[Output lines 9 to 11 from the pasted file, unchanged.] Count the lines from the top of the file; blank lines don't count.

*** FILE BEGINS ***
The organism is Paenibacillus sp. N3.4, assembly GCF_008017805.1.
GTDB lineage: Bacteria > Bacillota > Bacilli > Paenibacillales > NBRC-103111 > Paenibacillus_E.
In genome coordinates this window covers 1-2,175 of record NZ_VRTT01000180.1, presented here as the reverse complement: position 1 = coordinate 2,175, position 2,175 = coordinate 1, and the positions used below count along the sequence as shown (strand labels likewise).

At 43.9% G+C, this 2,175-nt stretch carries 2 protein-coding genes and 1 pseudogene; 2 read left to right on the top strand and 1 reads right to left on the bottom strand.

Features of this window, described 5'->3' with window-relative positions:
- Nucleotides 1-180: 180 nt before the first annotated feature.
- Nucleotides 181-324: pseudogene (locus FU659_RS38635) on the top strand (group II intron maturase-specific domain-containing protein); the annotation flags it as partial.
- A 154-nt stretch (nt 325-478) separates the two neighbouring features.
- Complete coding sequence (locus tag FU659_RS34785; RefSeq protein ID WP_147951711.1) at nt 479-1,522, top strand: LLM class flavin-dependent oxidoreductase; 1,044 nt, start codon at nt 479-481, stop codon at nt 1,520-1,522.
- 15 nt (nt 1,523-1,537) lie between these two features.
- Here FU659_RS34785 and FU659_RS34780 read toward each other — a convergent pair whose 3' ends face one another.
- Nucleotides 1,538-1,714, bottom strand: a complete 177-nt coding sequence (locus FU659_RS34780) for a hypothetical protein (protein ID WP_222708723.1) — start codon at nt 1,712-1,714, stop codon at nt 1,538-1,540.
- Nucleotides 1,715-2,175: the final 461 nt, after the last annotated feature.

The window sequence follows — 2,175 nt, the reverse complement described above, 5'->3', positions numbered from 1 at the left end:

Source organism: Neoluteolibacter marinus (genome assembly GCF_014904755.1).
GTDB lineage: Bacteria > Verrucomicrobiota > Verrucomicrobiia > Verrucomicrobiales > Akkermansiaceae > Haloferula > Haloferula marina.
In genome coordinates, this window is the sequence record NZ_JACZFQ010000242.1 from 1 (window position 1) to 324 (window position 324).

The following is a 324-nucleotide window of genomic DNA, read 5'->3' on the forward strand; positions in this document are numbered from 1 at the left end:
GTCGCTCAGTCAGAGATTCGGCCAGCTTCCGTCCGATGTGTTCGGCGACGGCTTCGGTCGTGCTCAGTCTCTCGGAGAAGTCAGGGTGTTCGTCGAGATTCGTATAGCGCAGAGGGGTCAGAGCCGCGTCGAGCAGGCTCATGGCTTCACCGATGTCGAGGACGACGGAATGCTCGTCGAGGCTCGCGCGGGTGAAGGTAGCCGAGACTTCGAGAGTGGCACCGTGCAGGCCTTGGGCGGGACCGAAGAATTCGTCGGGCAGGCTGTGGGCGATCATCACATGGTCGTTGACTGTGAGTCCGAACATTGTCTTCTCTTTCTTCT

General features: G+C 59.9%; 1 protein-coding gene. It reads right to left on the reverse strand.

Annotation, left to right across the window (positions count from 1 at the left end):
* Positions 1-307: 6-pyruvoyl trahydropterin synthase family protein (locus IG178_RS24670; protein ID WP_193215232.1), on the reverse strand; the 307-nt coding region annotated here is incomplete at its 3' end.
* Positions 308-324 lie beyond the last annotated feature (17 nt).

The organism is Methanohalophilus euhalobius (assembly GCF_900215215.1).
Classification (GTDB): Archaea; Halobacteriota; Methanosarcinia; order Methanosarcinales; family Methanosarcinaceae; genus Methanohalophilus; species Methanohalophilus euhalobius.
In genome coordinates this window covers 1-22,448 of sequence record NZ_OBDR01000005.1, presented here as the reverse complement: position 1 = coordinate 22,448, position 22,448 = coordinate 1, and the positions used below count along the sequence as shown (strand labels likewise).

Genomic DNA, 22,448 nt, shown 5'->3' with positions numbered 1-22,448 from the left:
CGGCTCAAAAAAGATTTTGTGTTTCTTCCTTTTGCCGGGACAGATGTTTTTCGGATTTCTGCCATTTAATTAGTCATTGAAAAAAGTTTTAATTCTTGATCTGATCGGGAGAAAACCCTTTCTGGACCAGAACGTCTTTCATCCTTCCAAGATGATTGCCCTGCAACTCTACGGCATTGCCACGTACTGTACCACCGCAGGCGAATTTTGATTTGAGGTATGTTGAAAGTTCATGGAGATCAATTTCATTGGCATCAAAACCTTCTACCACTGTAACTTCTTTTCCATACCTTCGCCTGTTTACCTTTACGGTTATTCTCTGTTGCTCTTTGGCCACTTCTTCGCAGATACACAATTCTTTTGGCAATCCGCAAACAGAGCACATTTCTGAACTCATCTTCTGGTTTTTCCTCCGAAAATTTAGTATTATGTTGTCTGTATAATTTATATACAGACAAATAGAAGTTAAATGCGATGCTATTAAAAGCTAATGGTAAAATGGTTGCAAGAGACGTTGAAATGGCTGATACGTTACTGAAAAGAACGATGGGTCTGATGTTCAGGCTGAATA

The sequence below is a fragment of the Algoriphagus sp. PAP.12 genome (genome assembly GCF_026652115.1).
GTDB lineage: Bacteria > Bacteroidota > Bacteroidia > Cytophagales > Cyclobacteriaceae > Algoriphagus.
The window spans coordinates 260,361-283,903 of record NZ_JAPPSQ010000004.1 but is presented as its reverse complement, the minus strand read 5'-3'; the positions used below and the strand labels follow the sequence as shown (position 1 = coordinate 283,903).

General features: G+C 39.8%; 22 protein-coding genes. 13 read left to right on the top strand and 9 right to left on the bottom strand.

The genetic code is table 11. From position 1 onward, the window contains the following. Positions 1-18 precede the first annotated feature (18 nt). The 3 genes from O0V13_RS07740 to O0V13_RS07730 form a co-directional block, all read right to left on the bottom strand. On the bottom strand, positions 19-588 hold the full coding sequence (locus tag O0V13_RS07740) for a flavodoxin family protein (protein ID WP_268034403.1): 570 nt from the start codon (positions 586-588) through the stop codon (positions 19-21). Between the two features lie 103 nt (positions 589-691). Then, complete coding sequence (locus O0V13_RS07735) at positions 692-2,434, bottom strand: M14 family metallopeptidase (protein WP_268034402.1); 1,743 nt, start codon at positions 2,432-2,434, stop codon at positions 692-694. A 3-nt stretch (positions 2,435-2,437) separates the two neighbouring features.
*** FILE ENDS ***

- Complete coding sequence (locus tag FU659_RS34785; RefSeq protein ID WP_147951711.1) at nt 479-1,522, top strand: LLM class flavin-dependent oxidoreductase; 1,044 nt, start codon at nt 479-481, stop codon at nt 1,520-1,522.
- 15 nt (nt 1,523-1,537) lie between these two features.
- Here FU659_RS34785 and FU659_RS34780 read toward each other — a convergent pair whose 3' ends face one another.